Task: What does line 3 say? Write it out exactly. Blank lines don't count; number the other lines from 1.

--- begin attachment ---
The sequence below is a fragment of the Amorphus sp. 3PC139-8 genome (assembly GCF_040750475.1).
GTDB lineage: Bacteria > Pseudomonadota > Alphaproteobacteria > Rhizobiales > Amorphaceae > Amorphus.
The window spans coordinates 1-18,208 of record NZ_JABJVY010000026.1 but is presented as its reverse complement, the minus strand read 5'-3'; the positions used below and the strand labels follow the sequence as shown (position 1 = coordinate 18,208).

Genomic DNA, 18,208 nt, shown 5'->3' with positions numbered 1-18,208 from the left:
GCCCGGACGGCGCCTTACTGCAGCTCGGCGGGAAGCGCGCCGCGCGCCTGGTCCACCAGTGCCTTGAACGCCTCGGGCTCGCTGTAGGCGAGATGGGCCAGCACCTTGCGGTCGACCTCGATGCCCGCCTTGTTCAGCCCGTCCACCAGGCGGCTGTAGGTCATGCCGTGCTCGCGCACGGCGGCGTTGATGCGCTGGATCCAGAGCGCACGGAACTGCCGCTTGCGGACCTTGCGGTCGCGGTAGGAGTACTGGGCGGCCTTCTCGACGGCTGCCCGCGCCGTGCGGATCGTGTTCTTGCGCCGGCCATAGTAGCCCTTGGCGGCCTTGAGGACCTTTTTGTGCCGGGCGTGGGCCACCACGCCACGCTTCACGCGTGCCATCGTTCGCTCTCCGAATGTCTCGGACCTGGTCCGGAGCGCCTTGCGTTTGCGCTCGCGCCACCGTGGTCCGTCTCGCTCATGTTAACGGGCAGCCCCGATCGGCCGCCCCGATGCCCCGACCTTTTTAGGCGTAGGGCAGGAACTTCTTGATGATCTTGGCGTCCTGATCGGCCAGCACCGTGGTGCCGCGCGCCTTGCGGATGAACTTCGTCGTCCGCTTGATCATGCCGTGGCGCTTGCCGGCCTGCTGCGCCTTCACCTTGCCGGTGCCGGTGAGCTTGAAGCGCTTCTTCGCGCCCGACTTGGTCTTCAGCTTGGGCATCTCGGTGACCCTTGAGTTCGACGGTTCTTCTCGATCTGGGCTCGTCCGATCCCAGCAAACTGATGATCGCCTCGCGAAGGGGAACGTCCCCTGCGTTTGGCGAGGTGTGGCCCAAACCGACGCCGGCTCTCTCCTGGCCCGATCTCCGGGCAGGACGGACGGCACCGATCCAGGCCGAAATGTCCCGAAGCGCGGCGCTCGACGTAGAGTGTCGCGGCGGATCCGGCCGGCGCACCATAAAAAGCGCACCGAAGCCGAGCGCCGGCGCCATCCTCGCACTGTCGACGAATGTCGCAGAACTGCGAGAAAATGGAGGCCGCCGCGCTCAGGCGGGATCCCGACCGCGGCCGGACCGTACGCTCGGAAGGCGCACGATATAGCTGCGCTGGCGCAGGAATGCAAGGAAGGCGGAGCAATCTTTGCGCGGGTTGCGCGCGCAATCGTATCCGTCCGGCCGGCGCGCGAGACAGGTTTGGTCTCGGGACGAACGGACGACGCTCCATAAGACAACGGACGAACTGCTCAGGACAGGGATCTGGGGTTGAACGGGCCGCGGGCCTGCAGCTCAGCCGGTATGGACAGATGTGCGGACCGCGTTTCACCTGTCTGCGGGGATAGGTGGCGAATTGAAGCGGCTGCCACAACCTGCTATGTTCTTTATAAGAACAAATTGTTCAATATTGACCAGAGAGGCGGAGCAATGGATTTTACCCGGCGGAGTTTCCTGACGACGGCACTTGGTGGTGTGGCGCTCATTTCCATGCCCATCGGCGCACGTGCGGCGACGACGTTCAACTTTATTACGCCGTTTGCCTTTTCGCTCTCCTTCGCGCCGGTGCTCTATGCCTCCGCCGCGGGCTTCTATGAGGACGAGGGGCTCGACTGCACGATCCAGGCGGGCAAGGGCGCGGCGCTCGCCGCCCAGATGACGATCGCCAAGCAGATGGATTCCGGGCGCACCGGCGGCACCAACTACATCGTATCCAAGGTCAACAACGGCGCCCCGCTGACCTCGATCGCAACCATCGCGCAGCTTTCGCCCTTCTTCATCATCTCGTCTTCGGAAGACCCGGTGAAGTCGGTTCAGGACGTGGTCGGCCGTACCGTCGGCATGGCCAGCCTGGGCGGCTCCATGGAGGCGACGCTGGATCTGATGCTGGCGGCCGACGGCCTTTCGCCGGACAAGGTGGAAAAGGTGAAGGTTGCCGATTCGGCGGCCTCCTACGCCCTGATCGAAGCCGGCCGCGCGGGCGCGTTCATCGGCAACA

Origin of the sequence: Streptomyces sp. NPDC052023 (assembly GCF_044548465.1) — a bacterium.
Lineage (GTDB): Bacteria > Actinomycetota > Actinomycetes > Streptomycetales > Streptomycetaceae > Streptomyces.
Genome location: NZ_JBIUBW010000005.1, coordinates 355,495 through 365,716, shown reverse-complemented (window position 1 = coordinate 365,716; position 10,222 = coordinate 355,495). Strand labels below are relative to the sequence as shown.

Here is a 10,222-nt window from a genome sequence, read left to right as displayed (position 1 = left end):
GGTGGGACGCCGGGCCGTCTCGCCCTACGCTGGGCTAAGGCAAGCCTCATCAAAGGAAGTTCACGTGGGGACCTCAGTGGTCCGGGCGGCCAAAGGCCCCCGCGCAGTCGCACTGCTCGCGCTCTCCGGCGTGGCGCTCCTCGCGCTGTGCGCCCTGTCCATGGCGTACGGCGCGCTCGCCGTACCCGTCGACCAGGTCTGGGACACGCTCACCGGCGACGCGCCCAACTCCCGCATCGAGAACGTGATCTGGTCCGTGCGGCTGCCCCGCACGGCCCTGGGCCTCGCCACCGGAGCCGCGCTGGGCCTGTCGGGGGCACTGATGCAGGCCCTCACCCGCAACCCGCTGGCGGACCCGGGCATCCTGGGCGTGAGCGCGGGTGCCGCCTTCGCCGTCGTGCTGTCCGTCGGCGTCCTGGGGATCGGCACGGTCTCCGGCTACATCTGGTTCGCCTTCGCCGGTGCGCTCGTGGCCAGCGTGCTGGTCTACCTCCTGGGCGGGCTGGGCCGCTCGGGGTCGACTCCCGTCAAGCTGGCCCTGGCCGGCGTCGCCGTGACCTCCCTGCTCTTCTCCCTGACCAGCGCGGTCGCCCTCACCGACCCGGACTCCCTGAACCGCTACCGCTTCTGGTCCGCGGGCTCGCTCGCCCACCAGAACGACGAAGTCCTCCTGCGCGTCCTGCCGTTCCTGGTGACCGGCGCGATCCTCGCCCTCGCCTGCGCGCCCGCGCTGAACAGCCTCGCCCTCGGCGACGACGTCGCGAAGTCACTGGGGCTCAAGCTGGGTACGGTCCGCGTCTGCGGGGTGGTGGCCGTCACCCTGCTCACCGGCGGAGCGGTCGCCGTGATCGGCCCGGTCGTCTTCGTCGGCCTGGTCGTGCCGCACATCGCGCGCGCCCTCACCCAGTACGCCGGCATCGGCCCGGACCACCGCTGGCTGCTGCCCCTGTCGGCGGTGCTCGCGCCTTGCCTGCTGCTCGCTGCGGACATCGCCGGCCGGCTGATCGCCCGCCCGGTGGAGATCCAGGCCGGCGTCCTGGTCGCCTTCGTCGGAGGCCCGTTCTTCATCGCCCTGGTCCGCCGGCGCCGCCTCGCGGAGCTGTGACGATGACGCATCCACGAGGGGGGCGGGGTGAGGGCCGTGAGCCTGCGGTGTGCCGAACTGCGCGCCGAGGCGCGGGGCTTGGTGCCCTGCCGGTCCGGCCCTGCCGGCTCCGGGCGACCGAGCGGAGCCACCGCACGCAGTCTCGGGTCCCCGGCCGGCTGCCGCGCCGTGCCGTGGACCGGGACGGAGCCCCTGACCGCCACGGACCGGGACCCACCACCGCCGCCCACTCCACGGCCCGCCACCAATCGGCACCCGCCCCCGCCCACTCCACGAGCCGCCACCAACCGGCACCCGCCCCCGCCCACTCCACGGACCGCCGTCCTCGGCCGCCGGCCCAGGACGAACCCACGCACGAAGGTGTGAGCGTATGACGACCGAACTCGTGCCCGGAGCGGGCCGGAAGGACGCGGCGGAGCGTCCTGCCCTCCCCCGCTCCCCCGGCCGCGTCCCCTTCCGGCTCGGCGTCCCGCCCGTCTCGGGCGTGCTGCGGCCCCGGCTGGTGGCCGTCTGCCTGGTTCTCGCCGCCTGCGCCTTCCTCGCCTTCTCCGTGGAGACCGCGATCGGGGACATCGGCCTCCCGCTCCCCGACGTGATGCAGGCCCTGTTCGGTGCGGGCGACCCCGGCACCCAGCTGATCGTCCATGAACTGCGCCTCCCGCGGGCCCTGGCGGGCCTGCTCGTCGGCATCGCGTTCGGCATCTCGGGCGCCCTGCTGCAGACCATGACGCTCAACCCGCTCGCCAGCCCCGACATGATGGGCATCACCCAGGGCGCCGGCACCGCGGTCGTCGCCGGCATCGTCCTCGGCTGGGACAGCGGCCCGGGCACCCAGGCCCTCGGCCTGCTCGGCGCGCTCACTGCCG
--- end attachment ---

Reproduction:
The window spans coordinates 1-18,208 of record NZ_JABJVY010000026.1 but is presented as its reverse complement, the minus strand read 5'-3'; the positions used below and the strand labels follow the sequence as shown (position 1 = coordinate 18,208).